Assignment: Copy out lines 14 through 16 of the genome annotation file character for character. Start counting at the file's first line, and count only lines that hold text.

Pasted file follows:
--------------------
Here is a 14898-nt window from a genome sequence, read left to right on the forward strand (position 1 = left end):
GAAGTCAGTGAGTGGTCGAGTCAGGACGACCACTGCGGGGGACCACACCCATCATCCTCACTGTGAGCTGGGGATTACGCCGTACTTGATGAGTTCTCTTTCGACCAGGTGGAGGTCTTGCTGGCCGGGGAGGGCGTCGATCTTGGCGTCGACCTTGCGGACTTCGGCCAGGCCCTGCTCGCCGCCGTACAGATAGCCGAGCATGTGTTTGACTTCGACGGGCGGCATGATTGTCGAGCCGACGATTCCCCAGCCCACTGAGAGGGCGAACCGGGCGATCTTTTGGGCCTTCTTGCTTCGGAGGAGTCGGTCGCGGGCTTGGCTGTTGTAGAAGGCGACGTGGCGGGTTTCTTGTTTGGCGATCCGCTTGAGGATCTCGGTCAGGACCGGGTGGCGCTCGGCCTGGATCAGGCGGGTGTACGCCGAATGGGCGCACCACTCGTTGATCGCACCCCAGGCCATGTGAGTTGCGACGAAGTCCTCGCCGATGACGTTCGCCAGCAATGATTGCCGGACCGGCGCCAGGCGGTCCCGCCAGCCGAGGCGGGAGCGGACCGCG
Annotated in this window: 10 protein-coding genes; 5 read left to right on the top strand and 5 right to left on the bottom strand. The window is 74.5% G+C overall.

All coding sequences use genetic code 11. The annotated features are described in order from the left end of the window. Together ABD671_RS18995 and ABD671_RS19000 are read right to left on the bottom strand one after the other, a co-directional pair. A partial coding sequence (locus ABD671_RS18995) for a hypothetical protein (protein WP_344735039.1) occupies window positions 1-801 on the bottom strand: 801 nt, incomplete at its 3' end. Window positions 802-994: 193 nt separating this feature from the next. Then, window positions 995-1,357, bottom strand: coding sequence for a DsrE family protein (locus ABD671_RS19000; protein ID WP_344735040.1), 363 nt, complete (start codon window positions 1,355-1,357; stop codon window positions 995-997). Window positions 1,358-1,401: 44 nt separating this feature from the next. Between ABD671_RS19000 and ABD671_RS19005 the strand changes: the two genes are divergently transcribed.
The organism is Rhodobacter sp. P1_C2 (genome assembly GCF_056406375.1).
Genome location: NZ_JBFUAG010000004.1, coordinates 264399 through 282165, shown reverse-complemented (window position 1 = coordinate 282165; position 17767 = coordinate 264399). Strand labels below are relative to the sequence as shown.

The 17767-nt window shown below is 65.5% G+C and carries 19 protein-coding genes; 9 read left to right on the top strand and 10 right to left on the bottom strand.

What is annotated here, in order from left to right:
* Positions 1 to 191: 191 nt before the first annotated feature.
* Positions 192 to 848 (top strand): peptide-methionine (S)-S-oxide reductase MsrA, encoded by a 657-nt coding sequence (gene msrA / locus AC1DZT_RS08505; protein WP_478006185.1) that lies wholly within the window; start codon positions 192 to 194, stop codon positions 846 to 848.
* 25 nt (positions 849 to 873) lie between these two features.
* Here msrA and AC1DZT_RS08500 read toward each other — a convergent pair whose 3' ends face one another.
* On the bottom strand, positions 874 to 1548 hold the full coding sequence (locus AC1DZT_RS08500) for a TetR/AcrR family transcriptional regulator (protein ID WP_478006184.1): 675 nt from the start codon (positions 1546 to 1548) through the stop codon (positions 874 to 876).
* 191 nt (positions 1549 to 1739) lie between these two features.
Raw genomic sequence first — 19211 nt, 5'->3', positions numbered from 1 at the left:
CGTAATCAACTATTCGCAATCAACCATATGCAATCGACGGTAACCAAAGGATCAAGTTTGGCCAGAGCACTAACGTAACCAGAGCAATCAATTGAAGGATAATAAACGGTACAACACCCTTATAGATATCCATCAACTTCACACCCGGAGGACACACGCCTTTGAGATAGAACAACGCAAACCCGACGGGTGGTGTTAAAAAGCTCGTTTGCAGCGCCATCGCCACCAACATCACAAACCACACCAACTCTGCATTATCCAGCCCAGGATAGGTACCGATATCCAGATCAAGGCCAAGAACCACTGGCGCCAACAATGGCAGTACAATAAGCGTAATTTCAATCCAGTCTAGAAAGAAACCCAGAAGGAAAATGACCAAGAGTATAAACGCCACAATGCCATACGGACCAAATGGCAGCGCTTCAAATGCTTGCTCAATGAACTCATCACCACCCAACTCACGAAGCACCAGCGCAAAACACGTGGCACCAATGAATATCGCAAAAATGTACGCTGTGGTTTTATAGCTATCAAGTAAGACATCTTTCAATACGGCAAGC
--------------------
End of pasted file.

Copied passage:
* 191 nt (positions 1549 to 1739) lie between these two features.
Raw genomic sequence first — 19211 nt, 5'->3', positions numbered from 1 at the left:
CGTAATCAACTATTCGCAATCAACCATATGCAATCGACGGTAACCAAAGGATCAAGTTTGGCCAGAGCACTAACGTAACCAGAGCAATCAATTGAAGGATAATAAACGGTACAACACCCTTATAGATATCCATCAACTTCACACCCGGAGGACACACGCCTTTGAGATAGAACAACGCAAACCCGACGGGTGGTGTTAAAAAGCTCGTTTGCAGCGCCATCGCCACCAACATCACAAACCACACCAACTCTGCATTATCCAGCCCAGGATAGGTACCGATATCCAGATCAAGGCCAAGAACCACTGGCGCCAACAATGGCAGTACAATAAGCGTAATTTCAATCCAGTCTAGAAAGAAACCCAGAAGGAAAATGACCAAGAGTATAAACGCCACAATGCCATACGGACCAAATGGCAGCGCTTCAAATGCTTGCTCAATGAACTCATCACCACCCAACTCACGAAGCACCAGCGCAAAACACGTGGCACCAATGAATATCGCAAAAATGTACGCTGTGGTTTTATAGCTATCAAGTAAGACATCTTTCAATACGGCAAGC